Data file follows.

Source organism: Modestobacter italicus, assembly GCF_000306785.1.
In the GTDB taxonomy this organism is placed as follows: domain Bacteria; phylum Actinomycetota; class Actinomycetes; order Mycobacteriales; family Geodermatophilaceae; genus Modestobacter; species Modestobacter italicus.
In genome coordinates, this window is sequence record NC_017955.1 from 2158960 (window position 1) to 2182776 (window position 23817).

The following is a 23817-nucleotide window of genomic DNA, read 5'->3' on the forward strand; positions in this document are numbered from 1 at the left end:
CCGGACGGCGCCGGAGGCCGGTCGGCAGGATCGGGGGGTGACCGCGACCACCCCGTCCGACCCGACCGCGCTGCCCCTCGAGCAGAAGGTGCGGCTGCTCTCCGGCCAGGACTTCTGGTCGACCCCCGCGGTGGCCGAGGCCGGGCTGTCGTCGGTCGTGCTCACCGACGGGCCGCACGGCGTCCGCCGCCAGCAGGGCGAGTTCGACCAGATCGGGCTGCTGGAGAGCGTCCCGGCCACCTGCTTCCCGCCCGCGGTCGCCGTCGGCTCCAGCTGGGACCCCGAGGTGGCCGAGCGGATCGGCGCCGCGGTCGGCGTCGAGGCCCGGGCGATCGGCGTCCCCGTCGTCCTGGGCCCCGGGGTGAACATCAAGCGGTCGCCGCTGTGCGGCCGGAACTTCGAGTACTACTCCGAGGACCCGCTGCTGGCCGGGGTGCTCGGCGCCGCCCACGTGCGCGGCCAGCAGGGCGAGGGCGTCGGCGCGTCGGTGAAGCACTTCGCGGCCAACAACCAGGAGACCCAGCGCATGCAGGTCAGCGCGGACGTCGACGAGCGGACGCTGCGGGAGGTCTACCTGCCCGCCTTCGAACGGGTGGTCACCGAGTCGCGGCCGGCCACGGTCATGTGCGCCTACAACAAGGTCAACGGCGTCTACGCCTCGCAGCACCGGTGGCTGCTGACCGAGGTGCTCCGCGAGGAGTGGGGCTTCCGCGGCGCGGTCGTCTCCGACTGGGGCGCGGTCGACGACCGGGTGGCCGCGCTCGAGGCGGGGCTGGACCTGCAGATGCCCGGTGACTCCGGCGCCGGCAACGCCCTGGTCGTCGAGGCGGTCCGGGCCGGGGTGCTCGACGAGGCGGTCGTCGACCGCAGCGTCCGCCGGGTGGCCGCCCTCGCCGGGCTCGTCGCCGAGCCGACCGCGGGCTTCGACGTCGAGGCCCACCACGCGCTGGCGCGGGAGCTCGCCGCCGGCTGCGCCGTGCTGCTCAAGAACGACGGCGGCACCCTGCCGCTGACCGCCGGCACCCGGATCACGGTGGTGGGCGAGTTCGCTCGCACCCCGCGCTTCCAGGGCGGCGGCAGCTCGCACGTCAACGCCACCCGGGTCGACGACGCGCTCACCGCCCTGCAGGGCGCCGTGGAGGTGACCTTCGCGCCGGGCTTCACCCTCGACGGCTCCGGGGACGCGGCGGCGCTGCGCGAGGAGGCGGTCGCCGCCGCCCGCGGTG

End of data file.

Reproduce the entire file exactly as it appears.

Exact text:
Source organism: Modestobacter italicus, assembly GCF_000306785.1.
In the GTDB taxonomy this organism is placed as follows: domain Bacteria; phylum Actinomycetota; class Actinomycetes; order Mycobacteriales; family Geodermatophilaceae; genus Modestobacter; species Modestobacter italicus.
In genome coordinates, this window is sequence record NC_017955.1 from 2158960 (window position 1) to 2182776 (window position 23817).

The following is a 23817-nucleotide window of genomic DNA, read 5'->3' on the forward strand; positions in this document are numbered from 1 at the left end:
CCGGACGGCGCCGGAGGCCGGTCGGCAGGATCGGGGGGTGACCGCGACCACCCCGTCCGACCCGACCGCGCTGCCCCTCGAGCAGAAGGTGCGGCTGCTCTCCGGCCAGGACTTCTGGTCGACCCCCGCGGTGGCCGAGGCCGGGCTGTCGTCGGTCGTGCTCACCGACGGGCCGCACGGCGTCCGCCGCCAGCAGGGCGAGTTCGACCAGATCGGGCTGCTGGAGAGCGTCCCGGCCACCTGCTTCCCGCCCGCGGTCGCCGTCGGCTCCAGCTGGGACCCCGAGGTGGCCGAGCGGATCGGCGCCGCGGTCGGCGTCGAGGCCCGGGCGATCGGCGTCCCCGTCGTCCTGGGCCCCGGGGTGAACATCAAGCGGTCGCCGCTGTGCGGCCGGAACTTCGAGTACTACTCCGAGGACCCGCTGCTGGCCGGGGTGCTCGGCGCCGCCCACGTGCGCGGCCAGCAGGGCGAGGGCGTCGGCGCGTCGGTGAAGCACTTCGCGGCCAACAACCAGGAGACCCAGCGCATGCAGGTCAGCGCGGACGTCGACGAGCGGACGCTGCGGGAGGTCTACCTGCCCGCCTTCGAACGGGTGGTCACCGAGTCGCGGCCGGCCACGGTCATGTGCGCCTACAACAAGGTCAACGGCGTCTACGCCTCGCAGCACCGGTGGCTGCTGACCGAGGTGCTCCGCGAGGAGTGGGGCTTCCGCGGCGCGGTCGTCTCCGACTGGGGCGCGGTCGACGACCGGGTGGCCGCGCTCGAGGCGGGGCTGGACCTGCAGATGCCCGGTGACTCCGGCGCCGGCAACGCCCTGGTCGTCGAGGCGGTCCGGGCCGGGGTGCTCGACGAGGCGGTCGTCGACCGCAGCGTCCGCCGGGTGGCCGCCCTCGCCGGGCTCGTCGCCGAGCCGACCGCGGGCTTCGACGTCGAGGCCCACCACGCGCTGGCGCGGGAGCTCGCCGCCGGCTGCGCCGTGCTGCTCAAGAACGACGGCGGCACCCTGCCGCTGACCGCCGGCACCCGGATCACGGTGGTGGGCGAGTTCGCTCGCACCCCGCGCTTCCAGGGCGGCGGCAGCTCGCACGTCAACGCCACCCGGGTCGACGACGCGCTCACCGCCCTGCAGGGCGCCGTGGAGGTGACCTTCGCGCCGGGCTTCACCCTCGACGGCTCCGGGGACGCGGCGGCGCTGCGCGAGGAGGCGGTCGCCGCCGCCCGCGGTG